Robbin worried she would need knee replacement surgery, but after consulting with Dr. Gandara, has been able to safely participate in the sport she loves and manage her injury with a specialized brace, anti-inflammatory injections and physical therapy to strengthen and stretch the area.

Gandara encourages people to get out and enjoy pickleball or any healthy activity they enjoy, but emphasizes the importance of easing into any new activity, taking precautions like stretching and wearing supportive shoes and listening to your body when something doesn’t feel right.

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Survey Method

This survey was conducted online within the United States by The Harris Poll on behalf of Orlando Health from June 15 - 20, 2023 among 2,076 U.S. adults ages 18 and older. The sampling precision of Harris online polls is measured by using a Bayesian credible interval. For this study, the sample data is accurate to within +/- 2.7 percentage points using a 95% confidence level. For complete survey methodology, including weighting variables and subgroup sample sizes, please contact

About Orlando Health
Orlando Health, headquartered in Orlando, Florida, is a not-for-profit healthcare organization with $9.2 billion of assets under management that serves the southeastern United States and Puerto Rico. 

Founded more than 100 years ago, the healthcare system is recognized around the world for Central Florida’s only pediatric and adult Level I Trauma program as well as the only state-accredited Level II Adult Trauma Center in Pinellas County. It is the home of the nation’s largest neonatal intensive care unit under one roof, the only system in the southeast to offer open fetal surgery to repair the most severe forms of spina bifida, the site of an Olympic athlete training facility and operator of one of the largest and highest performing clinically integrated networks in the region. Orlando Health has pioneered life-changing medical research and its Graduate Medical Education program hosts more than 350 residents and fellows.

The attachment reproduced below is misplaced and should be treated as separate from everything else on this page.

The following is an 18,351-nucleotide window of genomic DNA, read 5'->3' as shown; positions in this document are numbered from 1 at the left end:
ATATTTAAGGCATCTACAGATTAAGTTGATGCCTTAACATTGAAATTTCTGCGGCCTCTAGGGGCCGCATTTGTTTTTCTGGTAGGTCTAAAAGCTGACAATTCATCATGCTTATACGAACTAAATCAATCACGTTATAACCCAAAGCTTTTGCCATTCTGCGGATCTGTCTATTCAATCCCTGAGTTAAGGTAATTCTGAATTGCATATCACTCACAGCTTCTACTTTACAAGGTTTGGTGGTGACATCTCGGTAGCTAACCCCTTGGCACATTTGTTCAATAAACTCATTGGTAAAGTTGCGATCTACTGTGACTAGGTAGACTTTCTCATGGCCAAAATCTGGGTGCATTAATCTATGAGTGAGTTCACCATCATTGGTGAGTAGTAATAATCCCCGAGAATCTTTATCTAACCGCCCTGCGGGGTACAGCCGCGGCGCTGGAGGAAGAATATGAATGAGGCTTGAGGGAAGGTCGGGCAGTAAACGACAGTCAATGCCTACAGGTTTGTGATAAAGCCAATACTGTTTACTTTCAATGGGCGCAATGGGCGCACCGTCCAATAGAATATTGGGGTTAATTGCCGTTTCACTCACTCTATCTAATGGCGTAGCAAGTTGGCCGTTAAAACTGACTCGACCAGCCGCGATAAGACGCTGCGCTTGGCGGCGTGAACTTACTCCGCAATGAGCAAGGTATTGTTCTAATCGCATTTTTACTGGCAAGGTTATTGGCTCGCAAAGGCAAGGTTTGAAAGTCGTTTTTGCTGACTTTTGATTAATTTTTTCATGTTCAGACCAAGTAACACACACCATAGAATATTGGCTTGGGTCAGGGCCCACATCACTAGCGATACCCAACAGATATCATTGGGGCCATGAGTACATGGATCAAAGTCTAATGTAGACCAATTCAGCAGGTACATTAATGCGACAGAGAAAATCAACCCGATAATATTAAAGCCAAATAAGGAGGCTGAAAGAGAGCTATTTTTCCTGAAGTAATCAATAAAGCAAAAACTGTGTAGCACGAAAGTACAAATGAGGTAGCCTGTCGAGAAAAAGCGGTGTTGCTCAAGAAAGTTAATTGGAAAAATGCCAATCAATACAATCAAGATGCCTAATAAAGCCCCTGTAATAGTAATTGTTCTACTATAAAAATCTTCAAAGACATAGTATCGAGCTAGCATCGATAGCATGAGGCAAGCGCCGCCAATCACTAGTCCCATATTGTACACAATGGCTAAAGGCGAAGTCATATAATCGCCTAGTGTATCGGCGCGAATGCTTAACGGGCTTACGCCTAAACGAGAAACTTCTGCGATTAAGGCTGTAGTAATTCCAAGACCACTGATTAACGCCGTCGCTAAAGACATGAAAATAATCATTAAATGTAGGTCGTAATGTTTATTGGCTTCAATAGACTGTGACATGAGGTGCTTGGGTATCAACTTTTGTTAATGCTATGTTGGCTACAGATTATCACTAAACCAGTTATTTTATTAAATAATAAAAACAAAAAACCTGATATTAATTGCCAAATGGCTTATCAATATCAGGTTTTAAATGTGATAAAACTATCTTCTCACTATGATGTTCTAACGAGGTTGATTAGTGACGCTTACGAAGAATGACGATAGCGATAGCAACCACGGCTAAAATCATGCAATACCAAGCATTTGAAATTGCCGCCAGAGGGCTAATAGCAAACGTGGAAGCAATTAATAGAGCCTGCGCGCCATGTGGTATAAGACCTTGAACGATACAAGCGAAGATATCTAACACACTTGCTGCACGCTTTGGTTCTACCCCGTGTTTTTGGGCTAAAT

The 3,888-bed system includes 29 hospitals and emergency departments – 24 of which are currently operational with five coming soon. The system also includes nine specialty institutes, more than 100 adult and pediatric primary care practices, skilled nursing facilities, an in-patient behavioral health facility under the management of Acadia Healthcare, and more than 60 outpatient facilities that include imaging and laboratory services, wound care centers, home healthcare services in partnership with LHC Group, and urgent care centers in partnership with FastMed Urgent Care. More than 4,750 physicians, representing more than 100 medical specialties and subspecialties have privileges across the Orlando Health system, which employs more than 27,000 team members and more than 1,200 physicians. 

In FY22, Orlando Health served nearly 142,000 inpatients and 3.9 million outpatients. The healthcare system provided more than $782 million in total value to the communities it serves in the form of charity care, community benefit programs and services, community building activities and more in FY 21, the most recent period for which this information is available. Additional information can be found at, or follow us on LinkedIn, Facebook, Instagram and Twitter @orlandohealth.